Ride In 10/25

I love my street. I think it's the best street in the neighborhood. I love it so much that when I go outside in the morning to leave, I tend to think that it's nicer and warmer than it actually is and I don't wear my jacket and by the time I turn the corner, I realize that it's not nearly as pleasant as I thought and that my arms are cold and that I really made a mistake in sticking with short sleeves. But, when you catch successive green lights, which is a rarity,  you don't want to stop just because you're cold. So you wait until you get a red and then you pull over at a bus stop and get your jacket out of your bag (this time of year, always carry a jacket. And a hat and gloves. Also, always pack your bag the night before because you don't want to, for the second day in a row, forget to pack your belt. dark mornings=even more forgetful than usual) and then a bus might pull up behind you, but it's cool and the bus driver doesn't get mad or anything.
I rode through the Capitol grounds for the first time. Good rule of thumb is, even when you don't know exactly which way to go, just ride towards where you see cars. Odds are that if someone was able to drive there, you'll probably be able to bike there. And by the Capitol, you'll see lots of cars, but please do not attempt to count them because of national security. Turns out it wasn't hard to navigate at all and I'll probably start riding through daily.
Six of us in a line on the Pennsylvania Avenue bike lane. All white males.
I was informed last night by L, founding (?) member of the Sharrows Road Team (something I just made up, but it can be a real thing if you want. No, I don't know what it does or why you'd want to be in it) that the Madison Place security checkpoint remained untaped and I was curious to see if it was still the case this morning. It was still the case and I rode through, this time without even asking permission. I went slowly and even still my pannier brushed against one of the security bollards. Please do be careful if you do the same. There's enough space to ride in between, but you don't want to miss. I don't know if DDOT's inquiry into the matter provided any impetus to remove the tape (or, even more delusionally, if it was anything written on this blog) or if budgetary constraints has prevented them from ordering a new roll or if it's just a total coincidence, but I'm grateful in either case. Let's see how long it keeps up (or, more properly, not up). To do my part, I promise that I'll stop tweaking the state security apparatus, perhaps by not continuing to call them the state security apparatus.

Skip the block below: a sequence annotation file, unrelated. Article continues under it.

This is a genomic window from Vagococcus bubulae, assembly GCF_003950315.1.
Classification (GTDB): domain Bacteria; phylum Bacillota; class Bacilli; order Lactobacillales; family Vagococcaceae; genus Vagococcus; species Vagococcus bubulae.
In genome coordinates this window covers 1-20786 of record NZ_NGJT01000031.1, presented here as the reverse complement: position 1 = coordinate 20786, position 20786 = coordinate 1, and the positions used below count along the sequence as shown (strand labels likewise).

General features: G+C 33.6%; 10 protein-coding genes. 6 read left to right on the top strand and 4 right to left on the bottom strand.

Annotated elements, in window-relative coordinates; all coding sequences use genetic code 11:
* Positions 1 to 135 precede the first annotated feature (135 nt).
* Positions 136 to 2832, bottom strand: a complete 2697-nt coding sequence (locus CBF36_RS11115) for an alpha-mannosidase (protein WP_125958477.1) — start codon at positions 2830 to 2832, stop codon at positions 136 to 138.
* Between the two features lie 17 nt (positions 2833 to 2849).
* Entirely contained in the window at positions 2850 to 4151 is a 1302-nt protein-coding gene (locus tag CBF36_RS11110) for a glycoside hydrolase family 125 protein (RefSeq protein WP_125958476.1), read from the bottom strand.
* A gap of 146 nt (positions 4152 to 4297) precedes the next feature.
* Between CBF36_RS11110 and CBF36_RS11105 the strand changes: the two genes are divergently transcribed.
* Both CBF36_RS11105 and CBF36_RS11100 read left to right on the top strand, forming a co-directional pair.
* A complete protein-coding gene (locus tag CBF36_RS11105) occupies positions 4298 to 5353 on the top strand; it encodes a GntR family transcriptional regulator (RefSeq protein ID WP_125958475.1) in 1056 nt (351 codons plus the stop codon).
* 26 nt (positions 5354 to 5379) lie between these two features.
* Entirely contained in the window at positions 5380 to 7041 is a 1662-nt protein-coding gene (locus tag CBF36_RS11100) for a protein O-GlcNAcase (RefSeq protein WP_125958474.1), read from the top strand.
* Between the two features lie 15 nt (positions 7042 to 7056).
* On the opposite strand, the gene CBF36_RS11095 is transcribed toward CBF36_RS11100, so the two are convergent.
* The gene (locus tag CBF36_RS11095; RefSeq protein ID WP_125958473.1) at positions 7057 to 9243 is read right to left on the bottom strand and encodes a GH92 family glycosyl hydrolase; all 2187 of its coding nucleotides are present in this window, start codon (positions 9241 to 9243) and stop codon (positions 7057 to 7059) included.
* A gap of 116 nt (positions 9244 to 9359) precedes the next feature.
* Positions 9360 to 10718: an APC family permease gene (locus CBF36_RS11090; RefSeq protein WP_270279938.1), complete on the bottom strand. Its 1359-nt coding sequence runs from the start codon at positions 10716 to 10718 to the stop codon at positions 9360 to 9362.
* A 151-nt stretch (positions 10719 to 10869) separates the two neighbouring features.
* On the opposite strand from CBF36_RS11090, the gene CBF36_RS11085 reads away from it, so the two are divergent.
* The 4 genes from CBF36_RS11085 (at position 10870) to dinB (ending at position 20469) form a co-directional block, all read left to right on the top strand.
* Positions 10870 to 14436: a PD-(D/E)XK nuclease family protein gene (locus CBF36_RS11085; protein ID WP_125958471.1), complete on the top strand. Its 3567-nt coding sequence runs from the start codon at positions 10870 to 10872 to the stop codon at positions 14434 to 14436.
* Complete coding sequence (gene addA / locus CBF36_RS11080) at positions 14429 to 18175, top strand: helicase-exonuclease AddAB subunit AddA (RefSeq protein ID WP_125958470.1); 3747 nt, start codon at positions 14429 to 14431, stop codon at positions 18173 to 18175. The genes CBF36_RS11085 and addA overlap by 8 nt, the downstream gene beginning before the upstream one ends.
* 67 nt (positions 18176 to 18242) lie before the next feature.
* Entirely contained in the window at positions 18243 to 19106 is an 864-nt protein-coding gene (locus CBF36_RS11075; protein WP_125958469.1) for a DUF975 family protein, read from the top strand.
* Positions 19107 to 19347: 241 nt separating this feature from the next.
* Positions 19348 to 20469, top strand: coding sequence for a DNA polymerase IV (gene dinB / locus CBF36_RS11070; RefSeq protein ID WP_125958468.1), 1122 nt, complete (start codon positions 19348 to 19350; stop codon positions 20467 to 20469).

I amazed at the willingness of some bicycle riders to chance it on yellow and just-turned red lights. I watched a guy on a CaBi ride through after the light changed at Rhode Island and Massachusetts. Doesn't he know that there's a guy who drives through that intersection distracted by the beat of his own maracas? Or more likely to cause him harm, a line of three taxis waiting to turn left to pick up fares at the hotel? Jumping a red and running a red are two entirely different things. Relatedly, I thought this was interesting and mostly on point.
Mopeds aren't are allowed in bike lanes. I didn't know that til just now, so I take back all the mean things I was thinking about that lady. Sorry. (There goes that whole bit. Looks like this post will be one picture and one rant-laden paragraph shorter today) So, to fill the space, let's talk about who our favorite Late Antique 'barbarians' were. I liked the Alans. You?
Half way up Massachusetts, there was a woman dismounted with her bike resting along a tree. I asked if she was ok and she smiled and just said she was taking a rest. I don't blame her. I think someone could make some coin with a churro stand opposite the Observatory, but I also tend the overvalue the desirability of churros, much less the regulatory hurdles that one must clear to open that stand. Though there are far better locations for a pop-up churreria, including pretty much everywhere else.


  1. Link was interesting, but as a bicyclist who's also a motorist I take issue with the assertion that every driver rolls through stop signs. I do not. Ever. That doesn't really weaken the very good point that cyclists shouldn't be expected to come to a complete stop at every single stop sign, but it makes me wince. Many drivers do this, but not all of them. Let's be credible.

  2. @BW: I appreciate your nuance and objectivity, but this is the internet and all comments must be in every way categorical and, if possible, inflammatory. I think the "all" that the author is using is the usual "all" which means "many" and "in a lot of situations." I think that arguments about bicycle best practices should, as a rule, be less grounded in comparative law breaking and stand on their own merits.

  3. So proud to be a founding member of the SRT. Do I get a tshirt? Or at least a button for my pannier?

  4. @laurenmariesays if I made pins/campaign-style buttons, would you want one? Itd probably just be the logo and TFTS in black letters.

  5. Churros on Mass Ave! You have at least one brilliant idea per day, or so it seems.